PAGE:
New Degree Fulfills Workforce Need
Northern Essex Community College has launched a new computer and information sciences: networking and security associate degree designed to prepare individuals for immediate entry into that high demand field.
“There are literally hundreds of thousands of computer networking and security jobs that are going unfilled,” said Adrianna Holden-Gouveia, a computer information sciences (CIS) professor at Northern Essex. “There aren’t enough trained workers to fill the jobs.”
What type of jobs will graduates be prepared to fill? Junior network administrators, system administrators, and anything in disaster recovery or computer security incident response team are a few of the career options.
The computer networking and security needs are only expected to grow. According to the U.S Bureau of Labor Statistics network administrators in the computer systems design and related services industry is projected to grow by nearly 30 percent by 2026, which is much faster than the average of all occupations.
Demand is expected to be high, as computer hacking becomes more sophisticated. Creative problem solvers will be needed to prevent hackers from stealing critical information, said Holden-Gouveia.
While NECC has offered a networking certificate (which it will continue to offer) and a security certificate (which is being phased out) the associate degree is new (fall 2018). The old networking certificate overlaps with the degree for students who start in that program and want to continue.
CIS students are taking notice. Already there are nearly two dozen students enrolled in the inaugural class, according to Jason Termini, (CIS) professor and department chair. Junior De Los Santos Galan is one of these students. “I am interested in networking and security so that I can get a good job, help people, and make sure they never go through the fear I had when my credit card was lost,” he said.
Like most of the students in the program Galan is encouraged (though not mandated) to participate in a semester-long internship. He has several prospects and is currently interviewing for a spring internship.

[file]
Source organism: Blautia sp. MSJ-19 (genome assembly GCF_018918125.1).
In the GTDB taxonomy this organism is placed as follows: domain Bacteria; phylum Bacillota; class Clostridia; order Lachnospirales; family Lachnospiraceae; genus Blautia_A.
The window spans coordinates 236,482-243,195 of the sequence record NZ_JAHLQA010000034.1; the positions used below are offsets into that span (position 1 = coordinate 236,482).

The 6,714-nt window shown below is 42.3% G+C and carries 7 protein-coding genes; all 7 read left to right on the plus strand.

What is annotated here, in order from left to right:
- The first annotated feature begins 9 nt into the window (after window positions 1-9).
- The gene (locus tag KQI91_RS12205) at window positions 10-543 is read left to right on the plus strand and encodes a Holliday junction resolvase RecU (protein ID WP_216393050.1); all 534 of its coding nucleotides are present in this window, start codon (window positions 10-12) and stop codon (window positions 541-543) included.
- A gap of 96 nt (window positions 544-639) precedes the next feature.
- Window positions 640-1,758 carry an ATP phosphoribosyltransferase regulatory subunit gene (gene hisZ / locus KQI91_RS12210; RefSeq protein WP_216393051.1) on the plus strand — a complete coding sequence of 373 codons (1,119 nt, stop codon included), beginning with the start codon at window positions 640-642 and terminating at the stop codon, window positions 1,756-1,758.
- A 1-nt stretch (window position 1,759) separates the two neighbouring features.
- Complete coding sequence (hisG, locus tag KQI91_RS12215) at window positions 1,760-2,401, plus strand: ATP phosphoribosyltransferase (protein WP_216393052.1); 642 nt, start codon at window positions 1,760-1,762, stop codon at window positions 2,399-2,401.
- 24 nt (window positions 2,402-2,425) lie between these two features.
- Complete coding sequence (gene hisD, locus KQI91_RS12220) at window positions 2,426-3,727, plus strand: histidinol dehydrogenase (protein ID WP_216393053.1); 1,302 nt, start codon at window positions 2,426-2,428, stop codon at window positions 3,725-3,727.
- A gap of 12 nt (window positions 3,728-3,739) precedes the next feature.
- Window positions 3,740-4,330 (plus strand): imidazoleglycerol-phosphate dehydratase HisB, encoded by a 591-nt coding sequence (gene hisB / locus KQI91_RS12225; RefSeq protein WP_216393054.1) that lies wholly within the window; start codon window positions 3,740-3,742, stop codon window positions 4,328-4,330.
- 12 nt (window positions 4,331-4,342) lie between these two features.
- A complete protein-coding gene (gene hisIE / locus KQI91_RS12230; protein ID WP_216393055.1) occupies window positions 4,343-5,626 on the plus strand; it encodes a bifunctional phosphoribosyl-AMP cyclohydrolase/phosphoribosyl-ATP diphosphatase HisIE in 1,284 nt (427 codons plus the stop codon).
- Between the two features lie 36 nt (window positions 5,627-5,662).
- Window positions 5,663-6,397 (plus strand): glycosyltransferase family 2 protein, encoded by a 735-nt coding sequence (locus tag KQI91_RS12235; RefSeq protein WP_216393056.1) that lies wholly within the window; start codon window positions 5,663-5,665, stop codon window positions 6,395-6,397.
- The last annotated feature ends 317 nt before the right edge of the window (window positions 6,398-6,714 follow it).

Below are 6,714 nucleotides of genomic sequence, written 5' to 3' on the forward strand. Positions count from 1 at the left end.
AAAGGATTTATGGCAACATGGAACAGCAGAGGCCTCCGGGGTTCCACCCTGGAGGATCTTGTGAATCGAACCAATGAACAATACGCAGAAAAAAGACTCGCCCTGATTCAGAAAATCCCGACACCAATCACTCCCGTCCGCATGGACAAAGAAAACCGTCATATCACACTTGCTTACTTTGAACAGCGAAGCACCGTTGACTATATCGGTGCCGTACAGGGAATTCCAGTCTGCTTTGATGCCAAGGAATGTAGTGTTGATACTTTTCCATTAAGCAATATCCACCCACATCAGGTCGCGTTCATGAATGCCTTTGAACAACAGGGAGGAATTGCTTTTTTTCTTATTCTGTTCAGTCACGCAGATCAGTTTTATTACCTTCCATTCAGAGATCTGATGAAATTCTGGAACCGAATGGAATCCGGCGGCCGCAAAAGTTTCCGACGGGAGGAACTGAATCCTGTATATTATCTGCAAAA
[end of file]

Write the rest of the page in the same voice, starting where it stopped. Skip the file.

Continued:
While the two-year degree program was created to train individuals for immediate entry into the workforce, some students, like Galan, are already thinking ahead and plan on enrolling in a four-year computer information program.
For those graduates ready to launch their careers, Termini said that conservatively they can expect salaries between $40,000 and $60,000 and in some cases depending upon experience, much higher. According to the Labor Board the median pay for an information security analyst is more than $95,000.
The degree was created with input from the CIS advisory board members and local employers, said Holden-Gouveia. “This is tailored specifically to fulfill the job requirements sought by employers,” she added.
This degree is also in keeping with Massachusetts Governor Charlie Baker’s initiative to strengthen the Commonwealth’s cybersecurity ecosystem and support cyber workforce development.
“The MassCyberCenter and Cybersecurity Strategy Council were created to ensure the state serves as a valuable partner with businesses, colleges and universities, and the public sector to grow Massachusetts’ cybersecurity industry and continue developing a talented workforce,” said Gov. Baker during the 2018 Massachusetts Cybersecurity Forum.
For additional information on the CIS networking and security degree visit the program page.
Northern Essex offers associate degrees in computer science transfer, information technology, networking and security and technology in business. For additional information go to the program page at https://www.necc.mass.edu/learn/credit-programs/computer-information-science/
NECC is enrolling now for the spring semester, which starts January 23. To learn more, visit the website, necc.mass.edu, or contact enrollment services, firstname.lastname@example.org or 978 556-3700.